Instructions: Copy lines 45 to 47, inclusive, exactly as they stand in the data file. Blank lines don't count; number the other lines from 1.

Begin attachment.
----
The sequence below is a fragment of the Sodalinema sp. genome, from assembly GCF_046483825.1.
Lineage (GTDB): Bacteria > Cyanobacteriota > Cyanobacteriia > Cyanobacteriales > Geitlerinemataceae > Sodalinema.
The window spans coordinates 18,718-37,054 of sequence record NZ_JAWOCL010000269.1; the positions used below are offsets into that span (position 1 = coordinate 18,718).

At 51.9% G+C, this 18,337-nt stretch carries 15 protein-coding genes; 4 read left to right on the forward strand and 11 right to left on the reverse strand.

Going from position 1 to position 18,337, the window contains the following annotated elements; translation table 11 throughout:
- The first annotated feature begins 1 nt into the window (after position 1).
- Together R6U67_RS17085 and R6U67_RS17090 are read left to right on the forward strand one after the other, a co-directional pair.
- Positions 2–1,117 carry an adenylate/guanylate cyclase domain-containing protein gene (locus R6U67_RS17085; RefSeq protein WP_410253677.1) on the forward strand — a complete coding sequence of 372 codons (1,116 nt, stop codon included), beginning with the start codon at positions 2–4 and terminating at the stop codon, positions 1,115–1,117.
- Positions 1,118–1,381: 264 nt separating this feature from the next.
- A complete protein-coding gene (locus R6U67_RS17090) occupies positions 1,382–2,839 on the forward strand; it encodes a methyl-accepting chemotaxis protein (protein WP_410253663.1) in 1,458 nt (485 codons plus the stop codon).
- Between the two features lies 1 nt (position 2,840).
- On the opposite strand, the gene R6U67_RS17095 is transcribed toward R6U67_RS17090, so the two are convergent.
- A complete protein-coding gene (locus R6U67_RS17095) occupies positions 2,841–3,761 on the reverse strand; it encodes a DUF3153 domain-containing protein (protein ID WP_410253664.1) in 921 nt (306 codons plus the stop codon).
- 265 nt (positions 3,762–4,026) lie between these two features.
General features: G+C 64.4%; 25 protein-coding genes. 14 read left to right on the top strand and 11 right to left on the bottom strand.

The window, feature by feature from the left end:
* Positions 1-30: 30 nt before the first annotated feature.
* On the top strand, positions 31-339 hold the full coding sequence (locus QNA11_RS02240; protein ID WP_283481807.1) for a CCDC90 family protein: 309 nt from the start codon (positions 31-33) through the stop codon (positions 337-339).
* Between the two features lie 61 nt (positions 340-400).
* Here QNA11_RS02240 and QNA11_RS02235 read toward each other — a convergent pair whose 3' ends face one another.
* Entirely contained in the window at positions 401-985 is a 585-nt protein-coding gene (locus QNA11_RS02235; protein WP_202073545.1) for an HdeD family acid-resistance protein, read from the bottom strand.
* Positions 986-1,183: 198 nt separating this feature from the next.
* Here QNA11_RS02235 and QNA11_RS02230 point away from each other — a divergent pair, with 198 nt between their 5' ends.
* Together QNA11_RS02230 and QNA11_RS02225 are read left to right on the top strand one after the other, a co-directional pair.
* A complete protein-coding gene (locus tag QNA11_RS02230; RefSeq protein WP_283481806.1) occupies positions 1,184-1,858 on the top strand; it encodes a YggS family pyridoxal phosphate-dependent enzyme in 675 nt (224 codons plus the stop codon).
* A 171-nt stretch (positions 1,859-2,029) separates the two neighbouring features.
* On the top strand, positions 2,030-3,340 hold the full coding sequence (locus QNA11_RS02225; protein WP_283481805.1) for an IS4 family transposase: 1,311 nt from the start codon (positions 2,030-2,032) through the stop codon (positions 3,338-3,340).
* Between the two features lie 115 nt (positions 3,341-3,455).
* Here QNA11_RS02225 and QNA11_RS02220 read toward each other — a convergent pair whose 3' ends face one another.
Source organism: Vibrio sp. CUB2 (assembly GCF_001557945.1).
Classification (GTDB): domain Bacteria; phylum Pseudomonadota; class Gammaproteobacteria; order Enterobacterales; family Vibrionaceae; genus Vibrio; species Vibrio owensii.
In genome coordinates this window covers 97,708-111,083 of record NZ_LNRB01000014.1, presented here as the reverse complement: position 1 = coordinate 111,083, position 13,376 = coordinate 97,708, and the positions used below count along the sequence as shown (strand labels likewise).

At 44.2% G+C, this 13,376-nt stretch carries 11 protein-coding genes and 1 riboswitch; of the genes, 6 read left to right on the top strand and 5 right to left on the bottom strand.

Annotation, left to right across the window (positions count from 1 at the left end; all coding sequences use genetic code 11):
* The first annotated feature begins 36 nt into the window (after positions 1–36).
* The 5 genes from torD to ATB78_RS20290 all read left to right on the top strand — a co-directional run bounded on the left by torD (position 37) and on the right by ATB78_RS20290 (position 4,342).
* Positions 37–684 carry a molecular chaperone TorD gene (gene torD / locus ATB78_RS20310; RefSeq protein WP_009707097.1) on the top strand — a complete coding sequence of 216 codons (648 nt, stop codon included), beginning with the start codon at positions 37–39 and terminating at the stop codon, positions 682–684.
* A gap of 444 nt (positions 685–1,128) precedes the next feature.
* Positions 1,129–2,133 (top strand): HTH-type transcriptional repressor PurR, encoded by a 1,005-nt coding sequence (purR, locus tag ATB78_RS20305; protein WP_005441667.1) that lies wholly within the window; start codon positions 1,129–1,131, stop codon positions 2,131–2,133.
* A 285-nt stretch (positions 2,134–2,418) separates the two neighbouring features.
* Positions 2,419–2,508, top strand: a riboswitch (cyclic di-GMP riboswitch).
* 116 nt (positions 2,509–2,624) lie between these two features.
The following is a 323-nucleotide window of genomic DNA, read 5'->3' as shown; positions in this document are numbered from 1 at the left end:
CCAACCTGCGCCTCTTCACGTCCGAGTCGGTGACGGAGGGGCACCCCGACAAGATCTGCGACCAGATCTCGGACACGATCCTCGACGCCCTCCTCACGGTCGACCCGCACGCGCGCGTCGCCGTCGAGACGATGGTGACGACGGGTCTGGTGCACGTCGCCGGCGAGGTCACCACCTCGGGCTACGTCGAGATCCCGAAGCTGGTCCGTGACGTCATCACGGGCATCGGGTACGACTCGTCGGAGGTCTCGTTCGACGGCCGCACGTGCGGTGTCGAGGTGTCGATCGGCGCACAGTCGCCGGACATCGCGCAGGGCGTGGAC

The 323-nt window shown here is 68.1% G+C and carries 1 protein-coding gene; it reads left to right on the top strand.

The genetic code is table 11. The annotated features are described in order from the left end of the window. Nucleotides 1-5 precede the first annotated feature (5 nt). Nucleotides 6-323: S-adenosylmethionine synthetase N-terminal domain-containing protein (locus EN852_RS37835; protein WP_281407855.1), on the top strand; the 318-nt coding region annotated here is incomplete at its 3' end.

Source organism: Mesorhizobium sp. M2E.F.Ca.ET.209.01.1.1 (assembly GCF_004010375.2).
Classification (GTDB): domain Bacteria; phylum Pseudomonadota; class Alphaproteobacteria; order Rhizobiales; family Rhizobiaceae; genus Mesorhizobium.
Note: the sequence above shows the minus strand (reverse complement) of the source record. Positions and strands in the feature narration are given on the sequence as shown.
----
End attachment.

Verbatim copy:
The 323-nt window shown here is 68.1% G+C and carries 1 protein-coding gene; it reads left to right on the top strand.

The genetic code is table 11. The annotated features are described in order from the left end of the window. Nucleotides 1-5 precede the first annotated feature (5 nt). Nucleotides 6-323: S-adenosylmethionine synthetase N-terminal domain-containing protein (locus EN852_RS37835; protein WP_281407855.1), on the top strand; the 318-nt coding region annotated here is incomplete at its 3' end.

Source organism: Mesorhizobium sp. M2E.F.Ca.ET.209.01.1.1 (assembly GCF_004010375.2).